Cloquet City Council to consider eliminating project labor agreements

Due to pending litigation, officials may decide to eliminate project labor agreements from the city of Cloquet.

Cloquet City Hall.jpg
Cloquet City Hall (File / Pine Journal)
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The Cloquet City Council on Tuesday, April 20, presented the first reading of a new ordinance that, if passed, will effectively eliminate project labor agreements in the city.

Since 2017, the city has been implementing PLAs in all city construction projects, requiring contractors to abide by certain terms, such as timelines, working conditions and budgets.

The proposed ordinance to eliminate PLAs comes as a result of pending litigation against the city involving the enforcement of the agreements, which previously prohibited non-union contractors from working on city projects.

The council has since removed the union security portion of the city’s PLA, but city staff believe that further action is necessary to avoid future legal issues.

“Lawsuits against the city directly impact the city’s taxpayers as the costs for defense and potential damages are passed on to them through property tax levies,” read the staff request for council action. “Staff believes it is in the best interest of those taxpayers and the city as a whole to resolve, at least in part, the current and potential future lawsuits in this way.”


The request also emphasized the limitations surrounding PLAs, explaining that many contractors refuse to work under a labor agreement, which eliminates competition and raises project costs.

The request also claimed that past success stories were largely due to proper project management, not PLAs.

While some claim the agreements have a negative impact on city funds and residents, others argue PLAs are essential for providing local job opportunities and maintaining project costs.

“When you guys are voting against PLAs, that is a direct attack against your local responsible skilled labor,” Daniel Gilbert, union business agent for International Union of Operating Engineers Local 49, said.

Gilbert argued that PLAs are essential for local governments, emphasizing that they ensure projects are completed on time and within budget.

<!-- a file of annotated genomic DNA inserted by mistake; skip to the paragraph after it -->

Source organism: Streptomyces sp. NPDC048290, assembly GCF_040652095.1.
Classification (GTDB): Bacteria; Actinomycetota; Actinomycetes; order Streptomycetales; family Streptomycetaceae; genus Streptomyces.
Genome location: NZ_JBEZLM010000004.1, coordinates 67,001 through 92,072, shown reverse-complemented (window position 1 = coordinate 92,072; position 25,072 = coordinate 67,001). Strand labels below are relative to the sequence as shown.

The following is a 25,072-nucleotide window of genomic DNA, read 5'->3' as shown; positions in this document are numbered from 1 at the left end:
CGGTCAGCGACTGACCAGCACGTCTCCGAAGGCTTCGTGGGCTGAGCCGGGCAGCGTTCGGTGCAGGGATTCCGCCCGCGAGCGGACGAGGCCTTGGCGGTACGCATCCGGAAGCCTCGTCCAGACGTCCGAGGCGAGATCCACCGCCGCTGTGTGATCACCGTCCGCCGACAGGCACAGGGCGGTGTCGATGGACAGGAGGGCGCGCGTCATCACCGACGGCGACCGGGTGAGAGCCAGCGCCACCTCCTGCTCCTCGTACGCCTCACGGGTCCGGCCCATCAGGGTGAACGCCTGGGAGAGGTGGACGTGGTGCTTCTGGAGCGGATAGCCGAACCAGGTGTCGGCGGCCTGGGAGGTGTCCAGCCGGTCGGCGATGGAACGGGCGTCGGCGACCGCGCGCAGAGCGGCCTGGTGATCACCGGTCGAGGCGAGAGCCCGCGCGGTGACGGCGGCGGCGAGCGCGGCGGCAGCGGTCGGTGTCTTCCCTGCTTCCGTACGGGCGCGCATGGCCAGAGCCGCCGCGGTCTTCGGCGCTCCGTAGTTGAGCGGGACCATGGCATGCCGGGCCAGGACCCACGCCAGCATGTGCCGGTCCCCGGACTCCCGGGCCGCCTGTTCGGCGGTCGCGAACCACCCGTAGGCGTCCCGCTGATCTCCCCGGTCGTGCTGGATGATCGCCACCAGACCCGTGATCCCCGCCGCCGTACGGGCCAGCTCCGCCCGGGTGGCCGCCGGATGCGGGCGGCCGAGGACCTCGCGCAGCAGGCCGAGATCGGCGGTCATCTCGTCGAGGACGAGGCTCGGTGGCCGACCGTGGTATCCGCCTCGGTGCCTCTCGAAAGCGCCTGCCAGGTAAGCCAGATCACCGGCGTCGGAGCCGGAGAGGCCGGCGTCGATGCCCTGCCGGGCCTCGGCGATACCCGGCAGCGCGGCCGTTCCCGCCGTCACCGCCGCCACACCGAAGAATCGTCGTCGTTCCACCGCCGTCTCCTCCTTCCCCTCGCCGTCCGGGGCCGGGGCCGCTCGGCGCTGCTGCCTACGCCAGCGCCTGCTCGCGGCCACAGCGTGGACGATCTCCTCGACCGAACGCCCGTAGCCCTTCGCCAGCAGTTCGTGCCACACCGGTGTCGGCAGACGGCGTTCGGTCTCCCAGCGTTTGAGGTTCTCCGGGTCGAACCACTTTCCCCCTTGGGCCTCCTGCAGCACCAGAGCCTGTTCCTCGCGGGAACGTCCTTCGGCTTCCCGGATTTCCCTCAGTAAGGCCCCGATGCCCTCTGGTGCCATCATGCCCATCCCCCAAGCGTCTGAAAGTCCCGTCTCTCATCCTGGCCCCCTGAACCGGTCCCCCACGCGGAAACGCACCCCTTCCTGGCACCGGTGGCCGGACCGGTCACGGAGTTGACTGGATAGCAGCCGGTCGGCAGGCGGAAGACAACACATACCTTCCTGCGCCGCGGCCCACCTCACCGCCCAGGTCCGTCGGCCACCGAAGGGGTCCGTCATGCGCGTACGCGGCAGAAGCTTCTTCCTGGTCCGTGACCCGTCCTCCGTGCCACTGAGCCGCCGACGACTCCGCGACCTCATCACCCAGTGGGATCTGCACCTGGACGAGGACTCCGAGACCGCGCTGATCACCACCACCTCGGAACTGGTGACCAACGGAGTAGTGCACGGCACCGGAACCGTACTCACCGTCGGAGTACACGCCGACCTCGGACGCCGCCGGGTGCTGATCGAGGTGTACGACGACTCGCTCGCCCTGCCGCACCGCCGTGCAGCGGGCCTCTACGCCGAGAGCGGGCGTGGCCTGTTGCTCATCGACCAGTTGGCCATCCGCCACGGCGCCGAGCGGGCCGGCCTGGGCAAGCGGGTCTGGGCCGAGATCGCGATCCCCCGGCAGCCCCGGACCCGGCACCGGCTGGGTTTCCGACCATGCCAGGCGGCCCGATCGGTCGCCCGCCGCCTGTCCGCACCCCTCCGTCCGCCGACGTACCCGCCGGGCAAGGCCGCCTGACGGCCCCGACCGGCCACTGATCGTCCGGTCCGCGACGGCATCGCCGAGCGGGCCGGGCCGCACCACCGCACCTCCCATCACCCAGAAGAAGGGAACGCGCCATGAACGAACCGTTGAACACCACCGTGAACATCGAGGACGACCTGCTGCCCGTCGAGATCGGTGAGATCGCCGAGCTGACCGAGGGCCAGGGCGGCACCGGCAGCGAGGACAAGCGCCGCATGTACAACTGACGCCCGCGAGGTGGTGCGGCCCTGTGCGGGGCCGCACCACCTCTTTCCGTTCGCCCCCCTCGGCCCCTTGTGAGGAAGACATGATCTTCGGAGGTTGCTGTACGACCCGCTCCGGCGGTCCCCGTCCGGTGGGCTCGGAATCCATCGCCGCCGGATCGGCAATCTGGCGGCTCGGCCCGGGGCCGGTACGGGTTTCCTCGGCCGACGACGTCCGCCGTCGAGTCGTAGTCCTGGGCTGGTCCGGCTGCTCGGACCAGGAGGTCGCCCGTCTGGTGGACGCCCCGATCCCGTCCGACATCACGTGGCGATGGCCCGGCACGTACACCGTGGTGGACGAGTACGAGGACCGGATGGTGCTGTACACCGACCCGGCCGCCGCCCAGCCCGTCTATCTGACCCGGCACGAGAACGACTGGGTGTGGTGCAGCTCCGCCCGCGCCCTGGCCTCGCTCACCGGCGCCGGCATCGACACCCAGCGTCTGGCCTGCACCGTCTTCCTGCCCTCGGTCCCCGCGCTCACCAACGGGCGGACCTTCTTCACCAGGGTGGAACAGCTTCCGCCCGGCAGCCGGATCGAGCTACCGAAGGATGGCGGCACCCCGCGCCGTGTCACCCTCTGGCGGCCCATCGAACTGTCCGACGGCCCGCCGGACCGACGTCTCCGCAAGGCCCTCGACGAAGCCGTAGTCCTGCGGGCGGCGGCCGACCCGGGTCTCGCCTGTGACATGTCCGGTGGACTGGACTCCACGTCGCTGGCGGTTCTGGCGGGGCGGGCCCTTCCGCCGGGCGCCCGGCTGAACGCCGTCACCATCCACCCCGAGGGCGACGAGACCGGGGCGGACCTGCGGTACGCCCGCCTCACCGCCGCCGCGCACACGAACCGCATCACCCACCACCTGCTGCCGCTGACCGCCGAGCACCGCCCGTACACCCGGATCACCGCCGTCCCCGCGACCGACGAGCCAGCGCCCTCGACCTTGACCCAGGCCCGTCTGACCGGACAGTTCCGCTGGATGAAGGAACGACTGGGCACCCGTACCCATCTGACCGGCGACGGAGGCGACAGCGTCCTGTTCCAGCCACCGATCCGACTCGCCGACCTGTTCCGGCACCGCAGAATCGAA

Duluth Building and Construction Trades Council President Craig Olson echoed Gilbert’s ideas, emphasizing that the main legal issue with Cloquet’s agreements was that they contained a union security portion, which has since been removed.

He called the plaintiff’s point in the current lawsuit against the city “moot,” and explained that even if lawsuits continue, city insurance should stop them from affecting taxpayers.

According to Olson, PLAs work to ensure that local contractors can find local jobs.


“They keep taxpayers' money in the community,” he said. “(They) keep our people working.”

Dan Olson, business manager and financial secretary and treasurer for the Laborers International Union of North America Local 1091, claimed that PLAs do not cost taxpayers more money and do not deny work to any specific contractors.

However, former construction sales employee Lee Anderson argued the opposite, calling PLAs “a bad deal for the taxpayers of Cloquet” and sharing that he has had nothing but bad experiences when dealing with the agreements.

Both parties agreed that the issue is not union versus non-union, but rather deciding what is in the best interest of city residents.

City councilors are set to vote on the proposed ordinance at a meeting May 4.

Izabel Johnson
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